Skip to main content

WCU Stories

WCU teams with Blue Ridge Pride Center, UNCA for local LGBTQ project

A collaboration between Western Carolina University, the University of North Carolina Asheville and the Blue Ridge Pride Center will gather oral histories, archival materials and photos for an ongoing LGBTQ+ community research project. 

The Blue Ridge Pride Center is a nonprofit founded in 2008 and estimates the region is home to some 35,000 people who identify as LGBTQ+. 

Amanda Wray, project founder for the Pride Center, is an associate professor at UNCA, teaching women’s studies, gender and sexuality studies, and writing and rhetoric courses. Both her academic work and her civic efforts concentrate on equity and anti-racist rhetoric, oral history research and community engagement within higher education. 

“This project is a great example of cross-institutional collaboration, showing what can be achieved through coordination, a common goal and a shared spirit,” said Wray. “Our ambition is to sustain the project through grant funding, student learning and internship opportunities, and community volunteers. To date we have collected – and are in the process of digitizing – more than 60 oral history interviews and nearly 20 boxes of physical materials.”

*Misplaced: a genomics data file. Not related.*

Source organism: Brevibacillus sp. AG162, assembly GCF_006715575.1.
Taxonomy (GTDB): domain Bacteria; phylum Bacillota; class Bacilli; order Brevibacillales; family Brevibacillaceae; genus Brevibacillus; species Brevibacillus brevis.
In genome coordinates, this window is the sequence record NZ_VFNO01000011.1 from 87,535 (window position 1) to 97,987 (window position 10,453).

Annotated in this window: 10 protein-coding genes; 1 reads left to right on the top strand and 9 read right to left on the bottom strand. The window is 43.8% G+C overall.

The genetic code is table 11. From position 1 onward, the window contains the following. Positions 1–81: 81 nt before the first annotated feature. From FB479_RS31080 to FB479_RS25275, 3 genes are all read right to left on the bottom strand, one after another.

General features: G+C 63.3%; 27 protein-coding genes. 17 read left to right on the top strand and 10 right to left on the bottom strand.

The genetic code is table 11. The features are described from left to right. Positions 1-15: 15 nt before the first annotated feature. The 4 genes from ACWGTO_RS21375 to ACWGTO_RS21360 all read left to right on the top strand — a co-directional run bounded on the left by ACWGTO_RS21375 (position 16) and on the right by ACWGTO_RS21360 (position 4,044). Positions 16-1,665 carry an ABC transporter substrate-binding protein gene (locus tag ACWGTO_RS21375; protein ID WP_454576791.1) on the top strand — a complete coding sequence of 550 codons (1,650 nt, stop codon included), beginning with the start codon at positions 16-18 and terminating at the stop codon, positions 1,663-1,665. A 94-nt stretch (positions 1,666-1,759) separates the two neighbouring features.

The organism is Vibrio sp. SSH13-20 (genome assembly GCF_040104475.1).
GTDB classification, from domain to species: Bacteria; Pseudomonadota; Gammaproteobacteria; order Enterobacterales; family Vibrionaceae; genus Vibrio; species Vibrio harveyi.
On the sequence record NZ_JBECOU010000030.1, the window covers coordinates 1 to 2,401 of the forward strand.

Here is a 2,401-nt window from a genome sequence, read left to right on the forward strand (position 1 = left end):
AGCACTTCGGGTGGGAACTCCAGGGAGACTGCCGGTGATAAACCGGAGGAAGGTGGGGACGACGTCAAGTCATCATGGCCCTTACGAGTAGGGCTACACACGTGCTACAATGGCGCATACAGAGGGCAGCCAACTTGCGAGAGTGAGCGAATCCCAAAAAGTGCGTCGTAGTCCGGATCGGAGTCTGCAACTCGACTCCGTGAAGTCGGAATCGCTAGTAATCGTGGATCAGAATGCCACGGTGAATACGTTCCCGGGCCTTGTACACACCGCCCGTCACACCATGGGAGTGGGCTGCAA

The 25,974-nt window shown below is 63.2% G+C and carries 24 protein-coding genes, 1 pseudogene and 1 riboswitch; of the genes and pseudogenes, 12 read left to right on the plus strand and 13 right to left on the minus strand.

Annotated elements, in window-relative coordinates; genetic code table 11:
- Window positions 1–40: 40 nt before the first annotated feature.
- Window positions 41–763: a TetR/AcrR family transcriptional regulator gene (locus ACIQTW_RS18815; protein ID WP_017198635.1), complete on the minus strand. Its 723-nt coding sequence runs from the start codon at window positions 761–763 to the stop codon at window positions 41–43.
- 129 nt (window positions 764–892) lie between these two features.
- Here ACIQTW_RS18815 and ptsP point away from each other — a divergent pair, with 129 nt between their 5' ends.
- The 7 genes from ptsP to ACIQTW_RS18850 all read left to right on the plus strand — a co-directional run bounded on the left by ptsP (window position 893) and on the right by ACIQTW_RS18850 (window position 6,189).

Funded by a WCU provost grant in the spring semester 2020, the Jackson County Collection will involve undergraduate and graduate students at both universities and various community stakeholders, including the YMCA and oral history narrators. The resulting collection will be included in WCU’s Hunter Library special collections and in Blue Ridge Pride Center’s Virtual Pride Center. There also will be a local event in Sylva to celebrate the ongoing project in the summer or early fall.

The goal of the Jackson County Collection is to include the experiences, challenges and traditions of the Jackson County community together with a presentation of queer life throughout Western North Carolina and help engage WCU students and the public more critically and meaningfully with LGBTQ+ lives. 

“This will help the campus community and others understand how there is a history of LGBTQ+ lives here in Jackson County and at Western Carolina University,” said Travis Rountree, assistant professor of English and WCU project leader.

Sarah Steiner, WCU associate professor and head of instructional services who is coordinating the collection at Hunter Library, said she “hopes it will help highlight under-represented voices in the region and support future gender and sexuality research initiatives.”

The oral histories will be transcribed for use by historians, gender researchers and linguists. Erin Callahan, WCU associate professor of English, said the project will “help raise the visibility of rural LGBTQ+ populations in sociolinguistic studies of language variation, where they have been largely overlooked.”

For more information, contact Steiner at

Office of Web Services